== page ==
Dear OncoLink "Ask The Experts,"
What treatments are used for Klatskin tumors?
Weijing Sun, MD, Assistant Professor of Medicine at the University of Pennsylvania, the Director of Upper GI and Pancreatic-biliary-hepatic Cancer Group and the Associate Director of the GI Cancer Program, responds:
Klatskin tumors are a type of cholangiocarcinoma. This is a tumor of the bile duct system. Dr. Klatskin first described this tumor in 1965. It is located at the bifurcation of the common bile duct, or in other words, the site where two ducts draining from the liver join to make one duct, which then drains into the bowel.
The cause of cholangiocarcinoma is unknown, but rates are higher in people with ulcerative colitis and Crohn's disease. Given that the tumor blocks drainage from the bile duct, people develop symptoms related to the obstruction. These include jaundice (yellowing of the skin), clay-colored stools (because bile normally darkens the stool, but in this case is not draining into the bowel), bilirubinuria (dark urine), pruritus (itchy skin), weight loss, and abdominal pain. Jaundice is the most common symptom with cholangiocarcinomas, and is often the presenting symptom. Endoscopic retrograde cholangiopancreatography (ERCP) is a procedure that is used to take a biopsy of a suspicious bile duct mass, and it can allow placement of a stent to open the duct and relieve jaundice.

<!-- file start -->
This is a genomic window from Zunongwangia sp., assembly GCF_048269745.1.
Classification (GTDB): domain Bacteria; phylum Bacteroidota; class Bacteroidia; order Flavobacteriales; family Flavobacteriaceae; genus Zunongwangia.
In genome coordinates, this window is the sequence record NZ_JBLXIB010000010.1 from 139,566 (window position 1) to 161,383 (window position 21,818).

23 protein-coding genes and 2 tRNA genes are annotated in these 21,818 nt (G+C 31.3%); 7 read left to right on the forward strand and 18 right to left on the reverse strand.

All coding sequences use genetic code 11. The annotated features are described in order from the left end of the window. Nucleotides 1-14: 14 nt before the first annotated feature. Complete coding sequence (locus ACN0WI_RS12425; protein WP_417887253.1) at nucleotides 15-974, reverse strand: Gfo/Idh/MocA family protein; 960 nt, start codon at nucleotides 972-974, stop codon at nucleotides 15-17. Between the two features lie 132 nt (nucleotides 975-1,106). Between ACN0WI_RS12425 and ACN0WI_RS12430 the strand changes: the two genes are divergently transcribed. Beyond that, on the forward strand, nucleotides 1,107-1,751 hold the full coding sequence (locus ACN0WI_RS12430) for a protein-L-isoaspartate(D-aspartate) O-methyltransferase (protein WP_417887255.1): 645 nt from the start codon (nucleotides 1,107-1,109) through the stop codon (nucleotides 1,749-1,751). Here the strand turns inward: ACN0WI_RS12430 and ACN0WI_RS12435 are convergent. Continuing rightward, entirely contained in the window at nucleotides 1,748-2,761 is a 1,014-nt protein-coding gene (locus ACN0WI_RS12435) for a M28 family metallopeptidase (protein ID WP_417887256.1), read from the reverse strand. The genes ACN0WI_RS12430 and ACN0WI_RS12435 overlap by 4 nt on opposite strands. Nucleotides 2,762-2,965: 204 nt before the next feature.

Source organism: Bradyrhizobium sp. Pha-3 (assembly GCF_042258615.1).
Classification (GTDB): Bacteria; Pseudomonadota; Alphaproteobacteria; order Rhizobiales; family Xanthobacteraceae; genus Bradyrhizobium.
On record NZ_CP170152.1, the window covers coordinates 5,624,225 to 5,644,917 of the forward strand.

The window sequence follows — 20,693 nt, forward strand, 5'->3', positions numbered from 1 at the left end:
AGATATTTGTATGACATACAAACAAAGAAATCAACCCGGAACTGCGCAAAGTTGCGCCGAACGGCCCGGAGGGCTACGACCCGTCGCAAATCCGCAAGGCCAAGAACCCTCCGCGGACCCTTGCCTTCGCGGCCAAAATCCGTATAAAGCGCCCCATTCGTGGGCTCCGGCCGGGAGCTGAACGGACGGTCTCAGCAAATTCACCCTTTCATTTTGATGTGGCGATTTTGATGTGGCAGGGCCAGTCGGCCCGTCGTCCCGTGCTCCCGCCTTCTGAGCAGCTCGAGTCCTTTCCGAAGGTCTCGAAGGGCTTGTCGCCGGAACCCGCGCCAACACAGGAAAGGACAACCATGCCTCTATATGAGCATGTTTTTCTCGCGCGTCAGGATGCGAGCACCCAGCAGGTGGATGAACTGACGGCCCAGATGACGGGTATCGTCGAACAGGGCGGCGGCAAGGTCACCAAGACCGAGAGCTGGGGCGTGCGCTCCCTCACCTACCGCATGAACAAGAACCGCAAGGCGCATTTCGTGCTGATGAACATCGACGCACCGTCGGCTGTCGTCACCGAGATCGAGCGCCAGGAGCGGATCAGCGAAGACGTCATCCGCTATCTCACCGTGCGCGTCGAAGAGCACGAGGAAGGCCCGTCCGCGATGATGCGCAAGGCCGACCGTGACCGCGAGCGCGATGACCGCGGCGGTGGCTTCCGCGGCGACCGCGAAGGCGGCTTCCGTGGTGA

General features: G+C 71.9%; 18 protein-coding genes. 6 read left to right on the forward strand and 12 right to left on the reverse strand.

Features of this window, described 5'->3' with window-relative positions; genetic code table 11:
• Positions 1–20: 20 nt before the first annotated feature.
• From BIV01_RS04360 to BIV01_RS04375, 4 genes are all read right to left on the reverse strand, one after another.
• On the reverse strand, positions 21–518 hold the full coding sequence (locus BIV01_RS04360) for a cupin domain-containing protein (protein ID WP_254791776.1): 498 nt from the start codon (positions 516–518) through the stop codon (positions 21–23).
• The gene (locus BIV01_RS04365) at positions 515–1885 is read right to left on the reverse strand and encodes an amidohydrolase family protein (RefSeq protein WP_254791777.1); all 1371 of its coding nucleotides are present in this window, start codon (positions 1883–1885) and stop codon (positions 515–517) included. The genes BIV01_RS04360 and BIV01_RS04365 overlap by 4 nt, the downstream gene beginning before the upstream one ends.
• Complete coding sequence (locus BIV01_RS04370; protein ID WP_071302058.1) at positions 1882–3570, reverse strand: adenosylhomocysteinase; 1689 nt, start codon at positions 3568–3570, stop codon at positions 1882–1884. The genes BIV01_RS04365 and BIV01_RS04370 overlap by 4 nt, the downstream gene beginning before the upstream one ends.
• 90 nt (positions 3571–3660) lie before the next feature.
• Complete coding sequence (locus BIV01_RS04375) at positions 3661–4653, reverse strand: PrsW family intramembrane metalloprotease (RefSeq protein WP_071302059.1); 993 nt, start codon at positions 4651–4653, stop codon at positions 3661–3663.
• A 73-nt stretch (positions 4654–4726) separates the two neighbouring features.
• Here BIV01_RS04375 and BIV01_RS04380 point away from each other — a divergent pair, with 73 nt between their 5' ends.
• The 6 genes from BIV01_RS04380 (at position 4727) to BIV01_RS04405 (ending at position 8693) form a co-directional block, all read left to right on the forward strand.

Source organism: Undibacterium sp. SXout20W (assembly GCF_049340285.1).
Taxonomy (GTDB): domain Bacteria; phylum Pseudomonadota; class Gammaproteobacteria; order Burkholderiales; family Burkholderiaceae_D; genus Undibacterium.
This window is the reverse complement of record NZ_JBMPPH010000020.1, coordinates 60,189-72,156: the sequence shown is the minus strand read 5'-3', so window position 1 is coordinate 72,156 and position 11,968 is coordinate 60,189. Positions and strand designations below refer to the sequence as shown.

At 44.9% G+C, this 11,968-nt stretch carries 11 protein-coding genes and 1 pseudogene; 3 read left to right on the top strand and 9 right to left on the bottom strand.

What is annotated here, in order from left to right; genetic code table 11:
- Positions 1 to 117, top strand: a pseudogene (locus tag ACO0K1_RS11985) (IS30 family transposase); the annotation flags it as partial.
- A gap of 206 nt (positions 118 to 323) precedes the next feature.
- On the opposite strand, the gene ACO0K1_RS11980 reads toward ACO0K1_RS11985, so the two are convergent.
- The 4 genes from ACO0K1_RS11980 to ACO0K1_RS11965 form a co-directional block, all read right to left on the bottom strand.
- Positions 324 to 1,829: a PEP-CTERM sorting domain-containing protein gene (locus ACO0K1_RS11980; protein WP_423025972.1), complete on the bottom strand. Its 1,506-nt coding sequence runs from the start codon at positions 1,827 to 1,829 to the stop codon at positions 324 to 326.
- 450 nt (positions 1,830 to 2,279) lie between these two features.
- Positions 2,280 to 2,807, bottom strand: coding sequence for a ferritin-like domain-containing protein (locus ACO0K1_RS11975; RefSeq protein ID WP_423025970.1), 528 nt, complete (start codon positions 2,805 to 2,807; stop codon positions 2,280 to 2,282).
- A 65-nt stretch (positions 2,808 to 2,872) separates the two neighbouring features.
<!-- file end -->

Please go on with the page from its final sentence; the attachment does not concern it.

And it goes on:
As they are located close to the liver, Klatskin tumors can involve the liver and one or both ducts. If the tumor only involves one side of the liver and/or one side of the bile duct, it may be possible to surgically remove it. If surgery is not possible, radiation therapy is used with or without low-dose chemotherapy; the latter makes the tissue more sensitive to the radiation. The chemotherapy medications that are most often used are fluorouracil and gemcitabine. Cisplatin has been given with gemcitabine for patients not receiving radiation therapy.
Photodynamic therapy is being studied in clinical trials as a treatment for cholangiocarcinomas and has shown promising results for inoperable tumors.
Jul 30, 2014 - In patients with synchronous stage IV colorectal cancer who receive up-front modern combination chemotherapy, immediate colon surgery to remove the primary tumor is seldom necessary, according to research presented at the annual meeting of the American Society of Clinical Oncology, held from May 29 to June 2 in Orlando, Fla. These findings accompanied several other studies presented at the conference focusing on treatment of gastrointestinal cancers.
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